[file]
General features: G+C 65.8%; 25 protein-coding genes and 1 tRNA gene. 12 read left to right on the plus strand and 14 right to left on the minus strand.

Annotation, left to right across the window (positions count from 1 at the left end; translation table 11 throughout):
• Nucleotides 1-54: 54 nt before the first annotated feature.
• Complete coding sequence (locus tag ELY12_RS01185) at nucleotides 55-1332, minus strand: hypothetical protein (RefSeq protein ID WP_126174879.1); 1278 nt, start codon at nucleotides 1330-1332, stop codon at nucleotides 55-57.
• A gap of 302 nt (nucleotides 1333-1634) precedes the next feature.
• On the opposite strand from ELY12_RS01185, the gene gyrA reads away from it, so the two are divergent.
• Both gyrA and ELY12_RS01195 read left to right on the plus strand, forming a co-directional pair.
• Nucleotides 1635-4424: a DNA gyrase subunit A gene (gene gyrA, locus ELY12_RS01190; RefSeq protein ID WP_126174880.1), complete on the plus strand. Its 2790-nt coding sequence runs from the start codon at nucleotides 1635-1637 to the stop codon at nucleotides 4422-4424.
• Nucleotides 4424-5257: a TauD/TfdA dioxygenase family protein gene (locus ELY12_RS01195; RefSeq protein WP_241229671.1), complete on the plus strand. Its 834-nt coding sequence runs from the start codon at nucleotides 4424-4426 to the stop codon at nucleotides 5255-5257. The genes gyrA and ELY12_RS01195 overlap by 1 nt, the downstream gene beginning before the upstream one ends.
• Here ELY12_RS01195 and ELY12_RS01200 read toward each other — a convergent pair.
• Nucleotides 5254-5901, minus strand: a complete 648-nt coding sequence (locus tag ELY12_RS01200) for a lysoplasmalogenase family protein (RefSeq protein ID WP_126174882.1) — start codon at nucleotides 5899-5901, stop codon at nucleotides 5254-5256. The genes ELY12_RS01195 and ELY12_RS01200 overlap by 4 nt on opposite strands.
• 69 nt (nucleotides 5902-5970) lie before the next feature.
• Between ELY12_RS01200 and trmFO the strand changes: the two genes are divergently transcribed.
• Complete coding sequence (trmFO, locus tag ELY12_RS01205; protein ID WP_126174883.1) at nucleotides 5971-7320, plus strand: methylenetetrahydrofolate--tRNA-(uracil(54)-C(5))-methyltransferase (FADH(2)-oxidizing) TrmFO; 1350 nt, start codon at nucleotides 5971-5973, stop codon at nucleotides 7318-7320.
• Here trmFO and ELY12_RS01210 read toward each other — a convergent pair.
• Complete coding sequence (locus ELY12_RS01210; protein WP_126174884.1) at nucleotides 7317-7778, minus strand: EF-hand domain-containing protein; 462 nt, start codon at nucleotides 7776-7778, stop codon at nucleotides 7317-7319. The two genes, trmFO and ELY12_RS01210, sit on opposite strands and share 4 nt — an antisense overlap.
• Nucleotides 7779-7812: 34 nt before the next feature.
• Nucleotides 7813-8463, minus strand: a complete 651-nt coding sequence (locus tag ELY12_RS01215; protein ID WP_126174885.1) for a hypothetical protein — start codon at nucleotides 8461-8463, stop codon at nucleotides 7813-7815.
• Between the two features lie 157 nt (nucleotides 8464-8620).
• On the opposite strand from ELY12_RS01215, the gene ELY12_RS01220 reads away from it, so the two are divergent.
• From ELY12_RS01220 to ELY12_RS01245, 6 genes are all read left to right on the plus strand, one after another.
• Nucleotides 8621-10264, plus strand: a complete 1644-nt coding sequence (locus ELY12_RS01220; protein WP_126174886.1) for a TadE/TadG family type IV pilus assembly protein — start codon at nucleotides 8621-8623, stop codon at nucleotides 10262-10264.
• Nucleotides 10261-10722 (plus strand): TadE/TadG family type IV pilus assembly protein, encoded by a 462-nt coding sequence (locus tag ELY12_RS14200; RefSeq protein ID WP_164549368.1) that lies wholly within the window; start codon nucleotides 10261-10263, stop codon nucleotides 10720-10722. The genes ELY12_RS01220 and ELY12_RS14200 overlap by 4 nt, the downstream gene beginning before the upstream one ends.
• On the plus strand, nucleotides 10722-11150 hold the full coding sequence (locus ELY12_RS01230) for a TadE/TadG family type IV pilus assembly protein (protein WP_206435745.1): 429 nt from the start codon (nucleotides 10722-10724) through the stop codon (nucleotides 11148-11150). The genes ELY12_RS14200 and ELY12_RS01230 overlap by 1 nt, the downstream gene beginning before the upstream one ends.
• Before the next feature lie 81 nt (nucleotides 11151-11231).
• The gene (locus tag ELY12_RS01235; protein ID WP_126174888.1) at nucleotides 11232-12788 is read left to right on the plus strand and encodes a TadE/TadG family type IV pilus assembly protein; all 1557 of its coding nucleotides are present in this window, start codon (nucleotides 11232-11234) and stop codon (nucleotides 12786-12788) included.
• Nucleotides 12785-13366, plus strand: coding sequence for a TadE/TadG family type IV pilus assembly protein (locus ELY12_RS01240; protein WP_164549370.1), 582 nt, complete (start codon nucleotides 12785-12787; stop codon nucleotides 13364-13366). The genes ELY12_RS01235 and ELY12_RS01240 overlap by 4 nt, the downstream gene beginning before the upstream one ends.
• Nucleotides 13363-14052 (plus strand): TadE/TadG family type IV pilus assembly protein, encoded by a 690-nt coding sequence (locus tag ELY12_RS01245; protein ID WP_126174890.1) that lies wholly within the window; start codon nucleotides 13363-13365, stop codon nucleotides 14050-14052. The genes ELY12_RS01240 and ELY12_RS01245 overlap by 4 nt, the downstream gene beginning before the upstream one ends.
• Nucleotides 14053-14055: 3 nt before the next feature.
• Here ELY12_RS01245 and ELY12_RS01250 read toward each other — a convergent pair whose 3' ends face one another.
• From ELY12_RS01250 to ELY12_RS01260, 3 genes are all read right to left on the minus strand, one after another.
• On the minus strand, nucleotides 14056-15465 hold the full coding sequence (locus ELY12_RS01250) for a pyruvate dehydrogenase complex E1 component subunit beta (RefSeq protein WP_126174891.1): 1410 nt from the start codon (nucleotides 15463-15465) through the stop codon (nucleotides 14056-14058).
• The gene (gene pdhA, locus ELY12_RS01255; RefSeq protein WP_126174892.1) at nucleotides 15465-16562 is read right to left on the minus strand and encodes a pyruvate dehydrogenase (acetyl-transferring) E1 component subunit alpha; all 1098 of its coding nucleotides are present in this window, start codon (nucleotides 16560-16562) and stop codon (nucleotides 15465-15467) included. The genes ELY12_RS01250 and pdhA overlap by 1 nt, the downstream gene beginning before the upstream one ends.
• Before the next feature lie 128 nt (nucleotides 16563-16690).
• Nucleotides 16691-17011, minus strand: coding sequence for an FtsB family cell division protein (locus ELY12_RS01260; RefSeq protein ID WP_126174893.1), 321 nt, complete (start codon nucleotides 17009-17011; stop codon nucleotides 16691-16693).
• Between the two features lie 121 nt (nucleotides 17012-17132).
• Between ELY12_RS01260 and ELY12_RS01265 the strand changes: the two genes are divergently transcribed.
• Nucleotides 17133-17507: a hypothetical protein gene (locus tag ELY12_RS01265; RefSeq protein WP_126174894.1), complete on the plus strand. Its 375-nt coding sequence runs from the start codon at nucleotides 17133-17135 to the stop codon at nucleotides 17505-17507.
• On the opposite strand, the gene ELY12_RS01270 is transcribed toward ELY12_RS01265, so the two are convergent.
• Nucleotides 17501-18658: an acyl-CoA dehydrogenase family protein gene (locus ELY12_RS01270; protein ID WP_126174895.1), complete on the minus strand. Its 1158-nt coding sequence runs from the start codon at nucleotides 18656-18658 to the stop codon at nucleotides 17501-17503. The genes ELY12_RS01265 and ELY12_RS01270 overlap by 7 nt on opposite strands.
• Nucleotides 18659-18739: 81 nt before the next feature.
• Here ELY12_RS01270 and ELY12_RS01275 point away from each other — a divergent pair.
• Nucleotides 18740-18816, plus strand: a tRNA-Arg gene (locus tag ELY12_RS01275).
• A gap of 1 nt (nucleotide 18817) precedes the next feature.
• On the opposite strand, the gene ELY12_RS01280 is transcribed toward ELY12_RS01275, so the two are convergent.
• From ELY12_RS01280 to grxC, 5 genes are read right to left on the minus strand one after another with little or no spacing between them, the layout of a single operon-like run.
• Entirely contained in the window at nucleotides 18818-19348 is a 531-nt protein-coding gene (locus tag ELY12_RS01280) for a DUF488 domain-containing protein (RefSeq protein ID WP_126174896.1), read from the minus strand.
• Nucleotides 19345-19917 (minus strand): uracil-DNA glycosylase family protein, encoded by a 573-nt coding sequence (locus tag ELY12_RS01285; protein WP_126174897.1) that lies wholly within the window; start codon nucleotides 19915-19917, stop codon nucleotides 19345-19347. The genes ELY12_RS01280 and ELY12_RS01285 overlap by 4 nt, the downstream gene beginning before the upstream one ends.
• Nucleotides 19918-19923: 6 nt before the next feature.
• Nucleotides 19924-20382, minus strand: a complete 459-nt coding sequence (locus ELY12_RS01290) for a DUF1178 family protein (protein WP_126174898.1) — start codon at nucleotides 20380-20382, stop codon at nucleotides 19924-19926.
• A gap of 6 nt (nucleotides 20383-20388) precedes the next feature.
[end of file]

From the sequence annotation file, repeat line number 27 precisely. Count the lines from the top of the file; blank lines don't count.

• Nucleotides 12785-13366, plus strand: coding sequence for a TadE/TadG family type IV pilus assembly protein (locus ELY12_RS01240; protein WP_164549370.1), 582 nt, complete (start codon nucleotides 12785-12787; stop codon nucleotides 13364-13366). The genes ELY12_RS01235 and ELY12_RS01240 overlap by 4 nt, the downstream gene beginning before the upstream one ends.